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post #8 of 17 (permalink) Old 02-06-2020, 05:20 PM
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Bacter AE suggests feeding about 50x more than most of us wind up finding is the needed amount. That scoop that comes with the can is absurdly large. I feed two 125 gallon tanks and 4 20 gallon tanks with about 10% of that scoop measurement. That is likely your issue. I also can't stress enough that a large air pump split between both tanks on airstones will almost certainly rid the tank of it in a day or two. You'll have some bubbles and grime at first, but it will eventually pop all the scum out of the tank. But cutting drastically back on the Bacter AE may well be all you need to do.

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post #9 of 17 (permalink) Old 02-06-2020, 07:37 PM Thread Starter
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Quote:
Originally Posted by Blue Ridge Reef View Post
Bacter AE suggests feeding about 50x more than most of us wind up finding is the needed amount. That scoop that comes with the can is absurdly large. I feed two 125 gallon tanks and 4 20 gallon tanks with about 10% of that scoop measurement. That is likely your issue. I also can't stress enough that a large air pump split between both tanks on airstones will almost certainly rid the tank of it in a day or two. You'll have some bubbles and grime at first, but it will eventually pop all the scum out of the tank. But cutting drastically back on the Bacter AE may well be all you need to do.
that is what i heard on Bacter. i just use a toothpick and have one dip of bacter at the top of it. will try airstone.
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post #10 of 17 (permalink) Old 02-06-2020, 08:51 PM
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Most all we do is work with nature and it has lots of little things that change what it does, so we often do just get down to trying a small change here and there and looking for results.
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post #11 of 17 (permalink) Old 02-06-2020, 08:58 PM
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Any extractor thatís working properly should have cleared that up in a couple hours.

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post #12 of 17 (permalink) Old 02-06-2020, 09:09 PM
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Any extractor that’s working properly should have cleared that up in a couple hours.

https://youtu.be/6UpJfJTExBQ
Yeah, a skimmer should resolve that very quickly, especially on a tank that size. Just double check that water is being pulled in, that the sponge is in place...make sure it's plugged in? I've got skimmers on my canister intakes now, but a skimmer like that on my 10 gallon would have the surface clear in under half an hour. Looking at the pic, I can tell something isn't right with the skimmer. That thick of scum, you would see it being drawn in, and it's clearly just going around it and not in. In other words, I can see the flow pattern of the water from the surface film, and the flow pattern is not going into the skimmer.
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post #13 of 17 (permalink) Old 02-06-2020, 09:25 PM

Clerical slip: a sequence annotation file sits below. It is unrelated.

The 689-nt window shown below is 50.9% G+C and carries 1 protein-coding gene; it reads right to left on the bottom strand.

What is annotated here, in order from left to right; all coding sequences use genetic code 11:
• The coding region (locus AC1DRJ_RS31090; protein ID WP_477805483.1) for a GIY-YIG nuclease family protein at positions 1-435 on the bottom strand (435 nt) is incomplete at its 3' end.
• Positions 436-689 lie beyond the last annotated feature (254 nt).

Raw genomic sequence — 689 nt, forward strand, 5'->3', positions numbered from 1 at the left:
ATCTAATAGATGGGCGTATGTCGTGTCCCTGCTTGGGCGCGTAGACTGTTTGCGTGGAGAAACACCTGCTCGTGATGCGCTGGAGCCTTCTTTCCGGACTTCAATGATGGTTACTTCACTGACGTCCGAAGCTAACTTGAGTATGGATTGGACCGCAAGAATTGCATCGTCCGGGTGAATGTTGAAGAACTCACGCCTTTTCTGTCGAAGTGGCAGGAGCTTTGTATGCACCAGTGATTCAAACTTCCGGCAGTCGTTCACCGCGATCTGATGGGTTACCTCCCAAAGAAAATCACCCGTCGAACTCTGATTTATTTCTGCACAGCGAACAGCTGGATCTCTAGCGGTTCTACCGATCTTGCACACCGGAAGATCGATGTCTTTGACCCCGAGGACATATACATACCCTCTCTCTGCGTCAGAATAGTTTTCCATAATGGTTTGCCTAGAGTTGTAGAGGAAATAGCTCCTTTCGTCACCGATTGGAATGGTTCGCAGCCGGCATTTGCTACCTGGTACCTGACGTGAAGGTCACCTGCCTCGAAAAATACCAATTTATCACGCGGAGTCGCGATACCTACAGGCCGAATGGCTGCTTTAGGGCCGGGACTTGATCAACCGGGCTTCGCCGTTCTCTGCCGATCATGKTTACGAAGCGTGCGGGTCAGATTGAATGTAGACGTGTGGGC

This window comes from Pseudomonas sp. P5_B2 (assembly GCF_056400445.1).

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I have never had skimmers on my tanks in 30 years and do not have this surface scum unless feeding 5-6x daily growing out discus or with a newly cycling tank.
And I have big fish bio-load and low plant mass.

You dont need a surface skimmer-- change water weekly, maintenance filter routinely, feed a high quality food, and make sure to clean accumulated debris at substrate level.

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Quote:
Originally Posted by Bandit1200 View Post
Typically that is from a high level of organics in the water. I typically see it more in my shrimp tank than my fish tanks. It's probably due to my shrimp tank having less filtration/circulation than my fish-only tanks. Usually you can clear it up by either providing more/better bio-filtration and/or more frequent/larger water changes.
Have have very low circulation in my 5 shrimp tanks as well-- absolutely no surface scum.

Thats strange.


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post #14 of 17 (permalink) Old 02-06-2020, 11:32 PM Thread Starter
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I have those type of surface skimmer installed in each tank already. And they have been running well but not solve the issue.


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post #15 of 17 (permalink) Old 02-07-2020, 02:02 AM
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Quote:
Originally Posted by Discusluv View Post
I have never had skimmers on my tanks in 30 years and do not have this surface scum unless feeding 5-6x daily growing out discus or with a newly cycling tank.
And I have big fish bio-load and low plant mass.

You dont need a surface skimmer-- change water weekly, maintenance filter routinely, feed a high quality food, and make sure to clean accumulated debris at substrate level.

Bump:
Have have very low circulation in my 5 shrimp tanks as well-- absolutely no surface scum.

Thats strange.

I'm currently a bit overstocked as I'm using the shrimp tank to grow up a batch of cory fry. I'm doing much more in the way of water changes and slowly catching the larger fry to release into the main tank, but I'm still lagging behind where I should be with maintenance. Soon it will be shrimp only again and I expect it to clear up and look like it normally does.